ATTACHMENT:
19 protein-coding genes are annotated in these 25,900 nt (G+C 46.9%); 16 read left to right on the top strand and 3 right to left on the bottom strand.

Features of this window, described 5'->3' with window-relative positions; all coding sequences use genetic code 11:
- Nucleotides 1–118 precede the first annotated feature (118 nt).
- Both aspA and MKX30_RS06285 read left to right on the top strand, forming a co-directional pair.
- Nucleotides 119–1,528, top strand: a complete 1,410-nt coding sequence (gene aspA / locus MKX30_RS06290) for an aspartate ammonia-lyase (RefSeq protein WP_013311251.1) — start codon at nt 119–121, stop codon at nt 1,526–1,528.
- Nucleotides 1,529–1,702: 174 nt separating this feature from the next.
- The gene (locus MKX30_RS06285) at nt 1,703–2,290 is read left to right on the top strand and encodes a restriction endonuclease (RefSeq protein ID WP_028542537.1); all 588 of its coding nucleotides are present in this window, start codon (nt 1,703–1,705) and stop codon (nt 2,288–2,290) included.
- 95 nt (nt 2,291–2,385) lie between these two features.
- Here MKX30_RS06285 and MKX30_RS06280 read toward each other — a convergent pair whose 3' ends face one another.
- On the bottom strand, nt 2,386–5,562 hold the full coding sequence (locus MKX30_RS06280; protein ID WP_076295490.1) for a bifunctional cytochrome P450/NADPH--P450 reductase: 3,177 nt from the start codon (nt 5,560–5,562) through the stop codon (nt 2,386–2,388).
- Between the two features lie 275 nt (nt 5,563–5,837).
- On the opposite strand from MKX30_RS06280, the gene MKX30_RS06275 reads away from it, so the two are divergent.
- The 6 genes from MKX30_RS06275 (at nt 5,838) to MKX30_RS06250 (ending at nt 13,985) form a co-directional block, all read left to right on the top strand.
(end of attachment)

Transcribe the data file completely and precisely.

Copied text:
19 protein-coding genes are annotated in these 25,900 nt (G+C 46.9%); 16 read left to right on the top strand and 3 right to left on the bottom strand.

Features of this window, described 5'->3' with window-relative positions; all coding sequences use genetic code 11:
- Nucleotides 1–118 precede the first annotated feature (118 nt).
- Both aspA and MKX30_RS06285 read left to right on the top strand, forming a co-directional pair.
- Nucleotides 119–1,528, top strand: a complete 1,410-nt coding sequence (gene aspA / locus MKX30_RS06290) for an aspartate ammonia-lyase (RefSeq protein WP_013311251.1) — start codon at nt 119–121, stop codon at nt 1,526–1,528.
- Nucleotides 1,529–1,702: 174 nt separating this feature from the next.
- The gene (locus MKX30_RS06285) at nt 1,703–2,290 is read left to right on the top strand and encodes a restriction endonuclease (RefSeq protein ID WP_028542537.1); all 588 of its coding nucleotides are present in this window, start codon (nt 1,703–1,705) and stop codon (nt 2,288–2,290) included.
- 95 nt (nt 2,291–2,385) lie between these two features.
- Here MKX30_RS06285 and MKX30_RS06280 read toward each other — a convergent pair whose 3' ends face one another.
- On the bottom strand, nt 2,386–5,562 hold the full coding sequence (locus MKX30_RS06280; protein ID WP_076295490.1) for a bifunctional cytochrome P450/NADPH--P450 reductase: 3,177 nt from the start codon (nt 5,560–5,562) through the stop codon (nt 2,386–2,388).
- Between the two features lie 275 nt (nt 5,563–5,837).
- On the opposite strand from MKX30_RS06280, the gene MKX30_RS06275 reads away from it, so the two are divergent.
- The 6 genes from MKX30_RS06275 (at nt 5,838) to MKX30_RS06250 (ending at nt 13,985) form a co-directional block, all read left to right on the top strand.